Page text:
CNY Fair Housing director Sally Santangelo said it goes back to the days of redlining, when loans were only available for Blacks in certain neighborhoods. That systemic racism has morphed into restrictive zoning regulations that put people of color, who statistically have lower incomes, at a disadvantage.
"A lot of the towns and villages have things like a minimum lot size requirement, that requires, in some towns, to have two acres of land to build a house, or a half acre for a certain size home," Santangelo said.
Then there's the nimbyism or 'not in my backyard' attitude, that blocks the kind of housing attractive to people of color. Kriesel, who is also a member of the Manlius Town Board, said racism is hidden in concerns about traffic or crime whenever multifamily or lower income housing is considered.
"Those comments are examples of biases and potentially racism," she said. "Because you are assuming someone that is a person of color or someone of a particular income threshold is more likely to commit crime."
This segregation creates inequality in schools. Statistics show New York State spends almost $10,000 more per pupil in wealthy, mostly white school districts compared to the poorest mostly Black school districts. 98% of students in suburban school districts in central New York graduate compared to 64% in the Syracuse City School District.
The result of that, fewer job opportunities for brown and Black people and more segregation.
"Very often, white people have very limited, honest, real, healthy relationships with Black people, said Patrick Johnson, a Utica native who has worked most of his life on issues of racial justice. He's a community liaison in the Oneida County District Attorney's office. "So when it comes to recruiting and putting names of candidates of Black and brown people of being hired, those names are very few."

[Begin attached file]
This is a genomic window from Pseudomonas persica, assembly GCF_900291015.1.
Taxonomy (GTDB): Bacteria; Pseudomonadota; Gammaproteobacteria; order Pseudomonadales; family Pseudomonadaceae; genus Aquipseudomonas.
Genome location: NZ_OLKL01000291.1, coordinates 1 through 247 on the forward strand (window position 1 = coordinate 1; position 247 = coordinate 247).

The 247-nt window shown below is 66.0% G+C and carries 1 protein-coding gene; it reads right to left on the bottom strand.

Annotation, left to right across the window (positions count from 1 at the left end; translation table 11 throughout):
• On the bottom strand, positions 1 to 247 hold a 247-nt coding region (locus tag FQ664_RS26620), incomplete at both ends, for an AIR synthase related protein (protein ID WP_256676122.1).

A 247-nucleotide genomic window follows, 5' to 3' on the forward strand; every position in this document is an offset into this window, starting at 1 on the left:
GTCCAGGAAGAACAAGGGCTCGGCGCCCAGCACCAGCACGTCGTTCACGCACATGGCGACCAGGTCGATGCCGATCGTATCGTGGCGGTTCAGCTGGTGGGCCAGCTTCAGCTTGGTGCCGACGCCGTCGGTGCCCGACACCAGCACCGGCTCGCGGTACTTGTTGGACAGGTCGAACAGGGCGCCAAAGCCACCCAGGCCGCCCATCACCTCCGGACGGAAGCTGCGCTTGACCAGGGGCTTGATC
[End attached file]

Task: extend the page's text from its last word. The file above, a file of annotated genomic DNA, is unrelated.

Undoing centuries of entrenched racism is not easy. But there are ways to start, according to Johnson. And that's simply creating authentic relationships between white and people of color.
"If we're going to make progress, don't pretend that those feelings don't come up, they do," said Johnson. "I'm saying as a professional and as an African American man, and what I believe that many Black people would like to have, is honest discussions with white people, so our relationships are real, honest, healthy and meaningful."
There are also solutions when it comes to more funding for education in urban school districts. And getting people of color more access to the better performing suburban schools. The key there is housing. Sally Santangelo with CNY Fair Housing says communities can revamp zoning laws and create comprehensive plans to create more housing opportunities.
"Where towns and villages are more welcoming towns and villages more welcoming of affordable housing options and multi-family housing, it also means doing the type of undercover testing done in Long Island and holding real estate professionals accountable for discriminatory practices as well."
Katelyn Kreisel says the Manlius town Board will be taking that on next year.
"Once we undertake that, we will be able to be intentionally inclusive, we can say we want to see affordable housing. Housing that's affordable for retired people. I think that will allow for our community to become more equal."
One thing about the current discussions of racism, they are mostly driven by young people, like Leila Abdul-Malak.
"My generation is being raised becoming more aware of racism. They don't have the idea that once Civil Rights ended then racism was gone, because they see it more than their parents or grandparents do."
But if this is a seminal moment in America's racial history, like many believe it is, it won't be easy. Owens.
"I equate anything hard to childbirth," said Sharon Owens. "At the end of it, you have an amazing new baby. And I think out of this we will have birthed to us something we can be proud of."
Correction: An earlier version of this article misspelled Ynesse and Leila Abdul-Malak's name. We apologize for the error.